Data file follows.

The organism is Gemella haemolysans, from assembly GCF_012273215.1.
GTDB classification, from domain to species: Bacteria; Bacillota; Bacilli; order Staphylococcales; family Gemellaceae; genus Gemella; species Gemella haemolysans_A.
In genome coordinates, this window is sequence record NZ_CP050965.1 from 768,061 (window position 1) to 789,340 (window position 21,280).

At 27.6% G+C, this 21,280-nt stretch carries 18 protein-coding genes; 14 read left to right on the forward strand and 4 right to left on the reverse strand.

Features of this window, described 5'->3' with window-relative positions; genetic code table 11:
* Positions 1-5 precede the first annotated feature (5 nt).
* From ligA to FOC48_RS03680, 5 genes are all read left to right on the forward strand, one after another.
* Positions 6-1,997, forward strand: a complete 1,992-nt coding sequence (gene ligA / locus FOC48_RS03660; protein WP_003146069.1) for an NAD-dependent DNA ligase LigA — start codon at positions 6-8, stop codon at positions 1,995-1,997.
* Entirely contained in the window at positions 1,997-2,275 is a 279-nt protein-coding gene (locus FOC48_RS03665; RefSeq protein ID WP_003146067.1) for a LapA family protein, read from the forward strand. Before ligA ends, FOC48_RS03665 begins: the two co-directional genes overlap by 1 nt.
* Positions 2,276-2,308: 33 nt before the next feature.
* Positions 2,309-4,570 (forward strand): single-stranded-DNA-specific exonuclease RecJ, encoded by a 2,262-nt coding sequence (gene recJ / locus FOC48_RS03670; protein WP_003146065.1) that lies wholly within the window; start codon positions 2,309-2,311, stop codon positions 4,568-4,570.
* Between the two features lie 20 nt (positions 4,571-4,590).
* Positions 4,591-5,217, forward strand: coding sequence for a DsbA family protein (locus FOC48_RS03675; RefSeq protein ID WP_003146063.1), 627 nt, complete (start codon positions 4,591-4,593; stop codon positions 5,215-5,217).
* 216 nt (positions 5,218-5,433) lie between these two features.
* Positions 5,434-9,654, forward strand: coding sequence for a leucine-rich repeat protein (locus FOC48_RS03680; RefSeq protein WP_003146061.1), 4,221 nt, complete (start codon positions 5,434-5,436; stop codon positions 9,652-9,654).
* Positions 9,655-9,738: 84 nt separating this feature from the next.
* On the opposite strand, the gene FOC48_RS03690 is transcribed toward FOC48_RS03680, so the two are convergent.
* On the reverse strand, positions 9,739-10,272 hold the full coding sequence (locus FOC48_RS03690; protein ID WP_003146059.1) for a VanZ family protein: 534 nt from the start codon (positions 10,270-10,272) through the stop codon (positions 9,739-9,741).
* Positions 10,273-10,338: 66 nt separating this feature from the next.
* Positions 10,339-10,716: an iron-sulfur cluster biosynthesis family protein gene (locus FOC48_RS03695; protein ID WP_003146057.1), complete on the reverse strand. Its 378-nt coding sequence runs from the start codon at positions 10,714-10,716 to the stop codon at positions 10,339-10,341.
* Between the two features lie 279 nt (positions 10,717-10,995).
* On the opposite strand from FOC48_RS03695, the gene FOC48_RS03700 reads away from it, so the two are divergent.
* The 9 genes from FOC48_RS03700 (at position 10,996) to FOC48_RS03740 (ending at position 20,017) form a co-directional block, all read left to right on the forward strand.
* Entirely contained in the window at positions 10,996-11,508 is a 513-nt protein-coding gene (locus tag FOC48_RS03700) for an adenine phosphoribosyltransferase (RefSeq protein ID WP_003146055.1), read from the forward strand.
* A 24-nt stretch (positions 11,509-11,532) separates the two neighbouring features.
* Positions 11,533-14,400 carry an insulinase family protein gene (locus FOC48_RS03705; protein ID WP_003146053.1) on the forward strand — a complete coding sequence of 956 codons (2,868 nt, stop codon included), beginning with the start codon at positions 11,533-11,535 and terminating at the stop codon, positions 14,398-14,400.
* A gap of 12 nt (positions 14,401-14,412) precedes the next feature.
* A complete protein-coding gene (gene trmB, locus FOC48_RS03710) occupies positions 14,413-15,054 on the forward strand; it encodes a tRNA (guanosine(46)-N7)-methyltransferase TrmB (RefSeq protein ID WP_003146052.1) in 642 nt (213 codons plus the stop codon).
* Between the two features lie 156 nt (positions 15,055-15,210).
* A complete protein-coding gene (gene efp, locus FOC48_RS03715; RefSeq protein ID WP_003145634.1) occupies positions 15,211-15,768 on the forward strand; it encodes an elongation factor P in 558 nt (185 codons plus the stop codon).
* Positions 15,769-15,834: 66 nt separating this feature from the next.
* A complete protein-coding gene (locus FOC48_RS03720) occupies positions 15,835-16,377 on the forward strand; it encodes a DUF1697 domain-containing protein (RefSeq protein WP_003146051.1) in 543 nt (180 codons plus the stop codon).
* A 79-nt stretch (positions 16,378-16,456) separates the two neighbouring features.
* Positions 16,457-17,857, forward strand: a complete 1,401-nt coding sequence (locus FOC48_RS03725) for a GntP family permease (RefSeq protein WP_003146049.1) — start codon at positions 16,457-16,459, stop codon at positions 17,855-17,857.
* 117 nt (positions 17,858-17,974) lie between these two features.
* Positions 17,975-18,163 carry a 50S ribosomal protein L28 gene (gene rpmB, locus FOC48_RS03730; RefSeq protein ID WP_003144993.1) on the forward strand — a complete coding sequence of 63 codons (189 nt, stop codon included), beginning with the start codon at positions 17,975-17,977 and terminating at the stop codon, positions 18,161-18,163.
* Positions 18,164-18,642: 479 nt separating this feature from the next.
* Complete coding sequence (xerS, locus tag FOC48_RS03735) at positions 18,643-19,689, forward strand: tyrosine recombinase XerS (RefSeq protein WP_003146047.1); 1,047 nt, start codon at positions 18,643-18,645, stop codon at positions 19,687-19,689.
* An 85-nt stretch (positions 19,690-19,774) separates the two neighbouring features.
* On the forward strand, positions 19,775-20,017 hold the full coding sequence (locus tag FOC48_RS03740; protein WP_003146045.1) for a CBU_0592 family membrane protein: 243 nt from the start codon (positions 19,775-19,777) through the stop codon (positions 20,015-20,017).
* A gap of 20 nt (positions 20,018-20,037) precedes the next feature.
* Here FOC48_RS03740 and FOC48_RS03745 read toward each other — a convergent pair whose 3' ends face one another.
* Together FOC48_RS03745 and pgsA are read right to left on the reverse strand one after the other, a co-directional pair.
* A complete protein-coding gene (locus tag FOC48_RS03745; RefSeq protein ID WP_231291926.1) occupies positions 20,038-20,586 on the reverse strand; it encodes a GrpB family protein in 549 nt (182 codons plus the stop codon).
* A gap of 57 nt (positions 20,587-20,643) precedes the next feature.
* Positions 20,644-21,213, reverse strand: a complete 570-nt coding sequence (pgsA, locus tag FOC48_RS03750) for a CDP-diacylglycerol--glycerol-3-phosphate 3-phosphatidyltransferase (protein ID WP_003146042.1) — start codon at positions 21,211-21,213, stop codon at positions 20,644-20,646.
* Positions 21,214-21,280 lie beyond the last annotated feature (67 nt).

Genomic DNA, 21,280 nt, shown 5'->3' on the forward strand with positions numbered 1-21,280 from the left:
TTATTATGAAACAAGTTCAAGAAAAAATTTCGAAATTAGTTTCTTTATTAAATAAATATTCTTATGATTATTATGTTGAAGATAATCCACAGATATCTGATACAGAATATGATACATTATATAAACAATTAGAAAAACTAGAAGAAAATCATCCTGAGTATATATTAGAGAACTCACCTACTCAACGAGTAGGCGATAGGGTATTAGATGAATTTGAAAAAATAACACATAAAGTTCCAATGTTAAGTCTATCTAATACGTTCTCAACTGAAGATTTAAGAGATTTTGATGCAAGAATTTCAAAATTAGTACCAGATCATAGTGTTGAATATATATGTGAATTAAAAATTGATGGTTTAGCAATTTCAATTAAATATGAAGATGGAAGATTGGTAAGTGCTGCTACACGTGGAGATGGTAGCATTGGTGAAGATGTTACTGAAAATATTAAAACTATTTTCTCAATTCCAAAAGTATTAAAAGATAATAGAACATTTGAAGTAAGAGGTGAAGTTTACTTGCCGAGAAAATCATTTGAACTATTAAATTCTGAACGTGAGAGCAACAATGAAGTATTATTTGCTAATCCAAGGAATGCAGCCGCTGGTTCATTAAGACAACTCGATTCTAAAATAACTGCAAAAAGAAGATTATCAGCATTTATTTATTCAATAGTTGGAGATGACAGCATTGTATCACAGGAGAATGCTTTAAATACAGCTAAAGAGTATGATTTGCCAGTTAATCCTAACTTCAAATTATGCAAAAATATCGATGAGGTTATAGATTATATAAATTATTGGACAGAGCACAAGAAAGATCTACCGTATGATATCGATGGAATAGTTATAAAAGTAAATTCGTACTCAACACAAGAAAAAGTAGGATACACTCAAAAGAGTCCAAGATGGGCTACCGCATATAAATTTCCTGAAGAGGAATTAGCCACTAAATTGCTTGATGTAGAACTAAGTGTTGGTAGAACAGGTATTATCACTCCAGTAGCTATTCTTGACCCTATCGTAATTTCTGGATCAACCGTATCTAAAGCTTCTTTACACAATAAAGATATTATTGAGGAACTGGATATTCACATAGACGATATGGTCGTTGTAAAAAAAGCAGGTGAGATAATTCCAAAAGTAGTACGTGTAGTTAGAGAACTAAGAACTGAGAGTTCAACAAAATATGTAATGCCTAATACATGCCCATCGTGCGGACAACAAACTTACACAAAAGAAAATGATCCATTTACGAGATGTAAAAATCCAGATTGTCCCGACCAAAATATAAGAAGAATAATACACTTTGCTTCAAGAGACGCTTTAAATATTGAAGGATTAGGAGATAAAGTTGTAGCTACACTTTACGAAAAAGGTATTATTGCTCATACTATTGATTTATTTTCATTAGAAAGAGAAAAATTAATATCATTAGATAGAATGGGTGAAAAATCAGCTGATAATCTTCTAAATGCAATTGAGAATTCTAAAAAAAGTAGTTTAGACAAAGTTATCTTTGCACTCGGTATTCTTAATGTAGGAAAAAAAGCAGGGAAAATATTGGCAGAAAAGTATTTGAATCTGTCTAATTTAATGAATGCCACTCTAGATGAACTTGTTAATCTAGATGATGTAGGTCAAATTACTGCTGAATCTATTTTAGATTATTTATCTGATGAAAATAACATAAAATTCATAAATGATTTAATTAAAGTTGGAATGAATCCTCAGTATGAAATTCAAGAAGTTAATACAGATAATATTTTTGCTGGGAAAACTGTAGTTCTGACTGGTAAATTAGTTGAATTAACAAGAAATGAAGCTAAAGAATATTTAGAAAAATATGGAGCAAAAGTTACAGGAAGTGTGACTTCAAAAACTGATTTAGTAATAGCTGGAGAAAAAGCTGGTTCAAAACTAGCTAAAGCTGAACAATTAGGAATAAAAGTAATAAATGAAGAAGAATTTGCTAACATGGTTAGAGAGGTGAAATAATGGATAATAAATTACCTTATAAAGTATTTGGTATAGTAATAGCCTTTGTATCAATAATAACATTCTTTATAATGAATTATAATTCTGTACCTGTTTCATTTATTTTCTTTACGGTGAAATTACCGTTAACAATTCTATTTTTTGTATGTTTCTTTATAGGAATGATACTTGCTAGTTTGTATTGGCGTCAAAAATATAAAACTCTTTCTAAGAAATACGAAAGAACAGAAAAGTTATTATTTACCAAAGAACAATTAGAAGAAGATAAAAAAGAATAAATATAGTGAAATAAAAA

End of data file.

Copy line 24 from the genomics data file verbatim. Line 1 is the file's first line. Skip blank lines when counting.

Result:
* Entirely contained in the window at positions 10,996-11,508 is a 513-nt protein-coding gene (locus tag FOC48_RS03700) for an adenine phosphoribosyltransferase (RefSeq protein ID WP_003146055.1), read from the forward strand.